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Yeng Guiao explains BCAP rule on foreign coaches: ‘Kung pinabayaan lang natin, hindi na tayo gagaling’

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Tiebreaker Times Yeng Guiao explains BCAP rule on foreign coaches: 'Kung pinabayaan lang natin, hindi na tayo gagaling' Basketball News PBA  Yeng Guiao Basketball Coaches Association of the Philippines

Protecting the welfare of the Filiipino coaches is one of the main aims of the Basketball Coaches Association of the Philippines, which is why the group has always opposed the appointment of foreign coaches here.

And the group had some success following a favorable ruling from the Court of Appeals in 2002, which prohibits foreigners from taking head coaching jobs in the PBA.

Former BCAP president Yeng Guiao, though, isn’t completely against foreign mentors, but he believes that Filipino coaches should be given the chance first and foremost to prove that they are capable, too.

“I’m not against it,” he told Tiebreaker Vodcasts’ Coaches Unfiltered, presented by SMART and supported by Mighty Sports and Choi Garden.

“We have to give our local coaches a chance first.”

For the current NLEX chief tactician, giving a chance to local coaches benefits the coaching scene, since the exposure would help them better fulfill their potential.

“The easiest thing to do for teams is, ‘Do we want a coach? Look for somebody in Europe, bring him here.’ And then the next team will say, ‘O, they brought in somebody from Europe, let’s also get somebody from Europe or from the United States, let’s bring him here.’ And then, it’s going to be all foreign coaches if we don’t do that. So, we will be relegated to being assistant coaches,” said Guiao, who has 30 years of experience under his belt.

“But what I’m saying is, coaching does not need physical abilities — you don’t need to be six-foot-six, six-foot-seven to coach. You can be five-two, five-three, but you can have the talent to coach. But you just need to be exposed. You just need to get the breaks. In coaching, you need to lose before you can win. And you need to lose a lot before you can win,” the seven-time PBA champion coach explained.

“And if you don’t give the local coaches a chance to lose and learn, we will never develop the basketball coaching industry in the Philippines.”

Guiao also knows that another way of helping the homegrown talents develop is through learning from their foreign counterparts, and he is certain that the Filipino coaches are open to it.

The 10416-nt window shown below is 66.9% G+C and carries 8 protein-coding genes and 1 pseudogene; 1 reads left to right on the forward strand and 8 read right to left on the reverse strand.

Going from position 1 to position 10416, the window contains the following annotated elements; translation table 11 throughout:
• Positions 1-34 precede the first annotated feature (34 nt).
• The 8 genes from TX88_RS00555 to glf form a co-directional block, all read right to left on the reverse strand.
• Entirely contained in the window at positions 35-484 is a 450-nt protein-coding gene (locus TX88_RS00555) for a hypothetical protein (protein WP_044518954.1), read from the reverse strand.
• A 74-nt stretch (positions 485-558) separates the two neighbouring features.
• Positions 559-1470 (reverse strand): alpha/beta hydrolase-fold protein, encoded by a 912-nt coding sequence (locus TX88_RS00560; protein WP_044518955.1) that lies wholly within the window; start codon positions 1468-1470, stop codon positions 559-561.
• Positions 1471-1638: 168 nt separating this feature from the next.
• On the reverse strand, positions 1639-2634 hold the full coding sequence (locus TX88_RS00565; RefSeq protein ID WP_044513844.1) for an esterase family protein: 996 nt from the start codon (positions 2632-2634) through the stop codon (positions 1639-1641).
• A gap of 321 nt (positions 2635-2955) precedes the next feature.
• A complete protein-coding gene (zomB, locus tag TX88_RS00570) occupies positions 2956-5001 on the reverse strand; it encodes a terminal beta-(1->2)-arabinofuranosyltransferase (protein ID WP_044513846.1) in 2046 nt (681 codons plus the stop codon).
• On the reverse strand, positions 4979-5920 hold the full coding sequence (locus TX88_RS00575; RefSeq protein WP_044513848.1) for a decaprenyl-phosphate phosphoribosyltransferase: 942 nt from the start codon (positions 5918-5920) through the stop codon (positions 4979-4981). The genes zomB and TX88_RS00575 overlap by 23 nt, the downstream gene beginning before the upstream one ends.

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“Teach us how to coach, so we can coach. Kumbaga, turuan niyo kami mangisda — kung magaling kayo mangisda, turuan niyo kami mangisda para makapangisda rin kami ng sarili namin,” he said.

“We’re not saying na mas magaling kami sa inyo. Hindi. We’re not saying that. But what we’re saying is, give us a chance to get better. Bigyan niyo naman kami ng chance na maging magaling din, kasi magaling na kayo eh.

The BCAP has made several exceptions to the rule that fits the bill. It won’t oppose appointments of foreigners with enough experience and knowledge, which they could teach to local coaches via “transfer of technology” set-up.

Those who are deemed qualified for such exemptions are former NBA head coaches, as well as coaches in the NCAA Division I who have brought their teams to the Final Four.

And according to Guiao, foreigners are allowed to work as a consultant for a team, where they can impart their knowledge to the local coaches. Unfortunately, such practice has been abused, he lamented.

“That’s why in the law, in the BCAP legal complaint that we filed, pwede ‘yung consultants eh. The problem is, it’s now just being abused. Na-abuse siya,” said Guiao without mentioning teams or names.

“But if they’re really consultants, and they’re teaching our local coaches how to coach, then that would be the perfect formula. And not taking over the coaching job. ‘Yun ang difference.”

Foreigners serving as consultants are not new in the PBA. There’s Ron Jacobs with San Miguel in the late 90s, then there’s Rajko Toroman for Petron, and Todd Purves with the Beermen, to name a few.

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Currently, TNT KaTropa has New Zealander Mark Dickel as its active consultant since 2018, while Bong Ravena serves as head coach of the flagship MVP Group franchise.

Guiao reiterated that there isn’t anything wrong in learning from the foreign coaches, but there should be clear lessons taught in the process.

“That’s why we allow in the law–pinaglaban namin ito nung presidente ako ng BCAP, kami nina coach Joe Lipa, kami nina Turo Valenzona, kami nina Boy Codinera na i-apply natin ‘yung batas na yan. And then, consultant, turuan tayo. Okay lang tayo, tinuturuan tayo. Okay sa atin ‘yung turuan tayo, lalo na kung alam nating magaling. We can accept that,” he said.

“But pagka hindi na tayo tinuturuan, sila na lang ‘yung taking advantage of the opportunity, papaano naman tayo later on? Kung pinabayaan lang natin lahat ng magaling pumasok rito, hindi na tayo gagaling.”

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